12. My parent's mortgage was $93.00 a month. Mine is not.

 

You parents life sounds nostalgic but not much like your own life.

Reply to this post

Back to top Alert abuse Link here Permalink


Response to Bluenorthwest (Reply #12)

Sun Apr 3, 2016, 09:12 AM

13. My mom's is pretty nostalgic; my dad's not at all

Though my dad's mortgage still isn't much more than your parents', because he now lives in a tiny Mississippi town.

But,the kind of vacations my mom took as a middle class little girl are still affordable to most Americans.

Reply to this post

Back to top Alert abuse Link here Permalink


Response to akbacchus_BC (Original post)

Sun Apr 3, 2016, 04:40 AM

4. To repeat from the earlier thread

The pitches are aimed at who is more likely to turn out.

If someone is working the two or three jobs, they "don't have time" to go vote. They also probably don't have a car to conveniently take them to the polls.

I was lucky when I was a grad student because I lived five blocks from the polling place. Later on, starting working before becoming car-owned, the connector bus at the subway went right by the place.

In the DC area, getting from point A to B can be very challenging without a car. Even in the areas that take pride in their bus routes, it's usually two bus rides (or subway plus bus) to get from, let's say work, to the polling place (often a school), and then one is faced with getting home after rush-hour service has often quit. The alternative is walking to the school/etc in time for polls to open, then somehow make it to work on time.

((In Virginia, one can apply for an absentee ballot, but that takes time and effort.))

Thus the propensity of many candidates to focus on the car-owned and their fears, such as "Will me or my kids ever be able to afford college?".

Reply to this post

Back to top Alert abuse Link here Permalink


Response to akbacchus_BC (Original post)

Sun Apr 3, 2016, 04:50 AM

5. Actually, it's even more precarious for the marginal workers

I volunteer at a tax assistance program. Some of them come in with evidence of five or more jobs (a couple of W2s, three (or more) 1099s,) plus estimates of cash income.

The lower earners often work part-time in the back (or front) of restaurants, doing the grunt work at car dealers, etc. If a business has a slump, guess who gets laid off first. So the helpers have to see if a client got unemployment payments...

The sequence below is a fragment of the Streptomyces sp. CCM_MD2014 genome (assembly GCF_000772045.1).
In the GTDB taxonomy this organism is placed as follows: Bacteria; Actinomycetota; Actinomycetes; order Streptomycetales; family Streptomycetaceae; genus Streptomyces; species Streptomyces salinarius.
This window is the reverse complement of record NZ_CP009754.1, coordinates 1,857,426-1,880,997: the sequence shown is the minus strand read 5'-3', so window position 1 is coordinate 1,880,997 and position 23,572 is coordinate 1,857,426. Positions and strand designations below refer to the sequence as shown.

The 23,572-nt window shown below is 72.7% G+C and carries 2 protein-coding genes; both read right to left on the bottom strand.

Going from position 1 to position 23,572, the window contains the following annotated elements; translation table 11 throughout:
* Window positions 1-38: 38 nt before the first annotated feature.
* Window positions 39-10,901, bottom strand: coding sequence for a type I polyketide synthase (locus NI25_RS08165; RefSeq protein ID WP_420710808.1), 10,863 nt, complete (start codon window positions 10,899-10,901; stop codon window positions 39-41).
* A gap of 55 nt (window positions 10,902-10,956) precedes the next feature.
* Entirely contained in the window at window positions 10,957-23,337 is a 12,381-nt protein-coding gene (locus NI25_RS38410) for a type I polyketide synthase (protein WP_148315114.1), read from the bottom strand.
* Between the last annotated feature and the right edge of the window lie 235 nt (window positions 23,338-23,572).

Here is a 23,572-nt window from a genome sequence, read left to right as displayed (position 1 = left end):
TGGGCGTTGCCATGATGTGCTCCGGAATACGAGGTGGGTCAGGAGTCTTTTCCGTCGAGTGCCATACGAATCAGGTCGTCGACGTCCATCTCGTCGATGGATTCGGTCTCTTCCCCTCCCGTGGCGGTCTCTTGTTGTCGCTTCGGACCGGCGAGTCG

And to see if ex-students are still living with/off parent(s), etc.

Reply to this post

Back to top Alert abuse Link here Permalink


Response to akbacchus_BC (Original post)

Sun Apr 3, 2016, 05:45 AM

6. Because the elites have always managed to fool working class people that

they were 'blue collar' not working class. Neo-liberalism has shattered that myth as social mobility has vanished.

Reply to this post

Back to top Alert abuse Link here Permalink


Response to akbacchus_BC (Original post)

Sun Apr 3, 2016, 07:55 AM

8. With the possible exception of Bernie...

... none of them give a shit about the middle OR working classes so I wouldn't get too worried about it.

Or at the very least their concern ends with the election.

Reply to this post

Back to top Alert abuse Link here Permalink


Response to akbacchus_BC (Original post)

Sun Apr 3, 2016, 08:50 AM

11. The working class generally wants to be middle class

 

Economically, that's the next step up - and who wouldn't want to be in a better economic position?

Other than the elites, everyone is either in the middle class or wants to be.

Reply to this post

Back to top Alert abuse Link here Permalink


Response to akbacchus_BC (Original post)

Sun Apr 3, 2016, 11:50 AM

14. Working class, middle class, what's the difference? We're all 99 percenters. n/t

Reply to this post

Back to top Alert abuse Link here Permalink


Response to akbacchus_BC (Original post)

Sun Apr 3, 2016, 01:40 PM

15. Nobody wants to consider themselves working class even though they are.

Our culture's malignant Social-Darwinist mindset meaning calling oneself working class would be an admission of being a "lazy taker". There is also a racial aspect to this, ever since Reagan's demonization of "welfare queems" the image of poverty has been racialized.

Reply to this post

Back to top Alert abuse Link here Permalink

Reply to this thread